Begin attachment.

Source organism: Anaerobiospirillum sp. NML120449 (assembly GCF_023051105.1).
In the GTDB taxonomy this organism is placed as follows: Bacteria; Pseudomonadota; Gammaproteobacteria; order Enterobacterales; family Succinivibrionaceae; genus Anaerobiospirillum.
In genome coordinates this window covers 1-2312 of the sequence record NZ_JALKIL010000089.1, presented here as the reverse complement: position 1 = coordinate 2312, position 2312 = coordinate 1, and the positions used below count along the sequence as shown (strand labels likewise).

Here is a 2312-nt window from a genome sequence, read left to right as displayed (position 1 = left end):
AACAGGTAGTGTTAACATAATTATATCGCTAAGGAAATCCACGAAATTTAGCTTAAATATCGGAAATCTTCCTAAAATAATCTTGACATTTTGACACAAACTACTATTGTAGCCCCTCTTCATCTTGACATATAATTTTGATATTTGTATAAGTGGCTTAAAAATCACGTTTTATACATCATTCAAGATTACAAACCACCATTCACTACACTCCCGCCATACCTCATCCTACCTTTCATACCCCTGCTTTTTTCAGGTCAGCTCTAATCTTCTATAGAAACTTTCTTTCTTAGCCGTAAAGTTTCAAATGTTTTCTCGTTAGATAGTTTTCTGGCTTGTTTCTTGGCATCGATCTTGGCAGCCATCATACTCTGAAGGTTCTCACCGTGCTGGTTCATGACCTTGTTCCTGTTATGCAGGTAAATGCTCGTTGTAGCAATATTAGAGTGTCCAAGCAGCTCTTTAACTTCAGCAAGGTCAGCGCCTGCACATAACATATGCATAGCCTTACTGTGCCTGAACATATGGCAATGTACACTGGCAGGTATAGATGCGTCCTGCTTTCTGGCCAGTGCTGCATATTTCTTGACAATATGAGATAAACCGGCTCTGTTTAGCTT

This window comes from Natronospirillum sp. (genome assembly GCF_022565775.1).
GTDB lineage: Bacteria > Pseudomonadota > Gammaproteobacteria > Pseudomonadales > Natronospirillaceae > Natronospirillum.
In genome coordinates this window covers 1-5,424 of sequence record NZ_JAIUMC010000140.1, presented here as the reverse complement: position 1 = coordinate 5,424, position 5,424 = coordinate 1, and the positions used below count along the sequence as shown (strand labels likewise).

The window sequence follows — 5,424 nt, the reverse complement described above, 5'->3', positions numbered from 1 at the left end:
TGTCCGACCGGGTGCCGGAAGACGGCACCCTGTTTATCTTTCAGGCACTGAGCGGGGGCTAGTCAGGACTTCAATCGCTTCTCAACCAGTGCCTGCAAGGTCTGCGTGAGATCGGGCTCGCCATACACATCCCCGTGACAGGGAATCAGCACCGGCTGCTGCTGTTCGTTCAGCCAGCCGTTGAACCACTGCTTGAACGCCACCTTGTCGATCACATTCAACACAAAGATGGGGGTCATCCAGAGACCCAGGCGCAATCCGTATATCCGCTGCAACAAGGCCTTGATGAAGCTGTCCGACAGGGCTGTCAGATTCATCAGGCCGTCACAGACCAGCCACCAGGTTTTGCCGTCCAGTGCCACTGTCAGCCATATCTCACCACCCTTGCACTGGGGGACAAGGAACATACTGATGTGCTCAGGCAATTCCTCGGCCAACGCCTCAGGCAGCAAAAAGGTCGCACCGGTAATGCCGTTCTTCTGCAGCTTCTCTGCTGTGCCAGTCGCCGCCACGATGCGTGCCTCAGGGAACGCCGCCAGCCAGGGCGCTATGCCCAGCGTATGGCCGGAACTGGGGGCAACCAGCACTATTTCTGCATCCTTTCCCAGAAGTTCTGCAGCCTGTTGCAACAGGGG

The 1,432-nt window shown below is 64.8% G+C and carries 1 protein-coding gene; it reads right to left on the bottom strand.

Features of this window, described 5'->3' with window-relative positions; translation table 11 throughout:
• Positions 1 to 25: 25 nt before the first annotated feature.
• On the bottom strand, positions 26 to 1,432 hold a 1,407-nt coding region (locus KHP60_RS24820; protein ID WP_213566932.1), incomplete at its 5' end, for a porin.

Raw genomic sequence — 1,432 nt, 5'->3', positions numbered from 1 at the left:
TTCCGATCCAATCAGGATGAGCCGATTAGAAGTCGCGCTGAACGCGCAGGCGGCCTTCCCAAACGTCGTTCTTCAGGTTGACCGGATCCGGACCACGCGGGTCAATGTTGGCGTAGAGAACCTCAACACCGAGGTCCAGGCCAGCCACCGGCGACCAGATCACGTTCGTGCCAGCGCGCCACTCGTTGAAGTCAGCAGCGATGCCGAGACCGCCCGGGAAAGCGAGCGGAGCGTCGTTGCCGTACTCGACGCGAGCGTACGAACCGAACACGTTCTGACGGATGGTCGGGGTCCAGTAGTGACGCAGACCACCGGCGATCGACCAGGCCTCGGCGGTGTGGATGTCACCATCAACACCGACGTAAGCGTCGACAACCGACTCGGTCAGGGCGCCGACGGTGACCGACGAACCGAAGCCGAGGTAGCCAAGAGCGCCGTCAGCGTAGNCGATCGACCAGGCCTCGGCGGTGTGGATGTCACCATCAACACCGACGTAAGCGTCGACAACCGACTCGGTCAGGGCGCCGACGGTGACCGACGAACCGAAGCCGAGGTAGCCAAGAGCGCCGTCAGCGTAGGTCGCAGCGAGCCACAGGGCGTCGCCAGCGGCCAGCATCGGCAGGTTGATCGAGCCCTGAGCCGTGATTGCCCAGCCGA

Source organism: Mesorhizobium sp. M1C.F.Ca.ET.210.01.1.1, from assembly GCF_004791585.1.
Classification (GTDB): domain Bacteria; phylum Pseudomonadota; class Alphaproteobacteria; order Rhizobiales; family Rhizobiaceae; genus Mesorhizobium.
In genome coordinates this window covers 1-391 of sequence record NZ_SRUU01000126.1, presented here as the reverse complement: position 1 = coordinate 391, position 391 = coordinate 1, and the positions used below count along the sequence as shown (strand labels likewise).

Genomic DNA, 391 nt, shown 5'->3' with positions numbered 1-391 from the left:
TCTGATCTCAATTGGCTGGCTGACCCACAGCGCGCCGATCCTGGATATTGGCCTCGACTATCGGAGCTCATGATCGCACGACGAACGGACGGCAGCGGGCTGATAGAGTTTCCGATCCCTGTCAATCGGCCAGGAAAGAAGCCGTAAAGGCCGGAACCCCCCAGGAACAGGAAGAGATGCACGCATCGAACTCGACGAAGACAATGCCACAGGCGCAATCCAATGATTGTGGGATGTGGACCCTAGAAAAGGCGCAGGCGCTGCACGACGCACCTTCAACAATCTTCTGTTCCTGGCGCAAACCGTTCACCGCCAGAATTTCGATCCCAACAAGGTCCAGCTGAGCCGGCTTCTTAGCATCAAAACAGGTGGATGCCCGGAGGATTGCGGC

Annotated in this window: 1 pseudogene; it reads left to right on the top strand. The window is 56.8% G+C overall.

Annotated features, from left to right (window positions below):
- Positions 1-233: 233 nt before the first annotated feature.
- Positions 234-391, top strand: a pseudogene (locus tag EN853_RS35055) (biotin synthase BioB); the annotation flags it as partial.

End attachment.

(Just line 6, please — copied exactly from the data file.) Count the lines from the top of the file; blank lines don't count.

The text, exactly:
This window comes from Natronospirillum sp. (genome assembly GCF_022565775.1).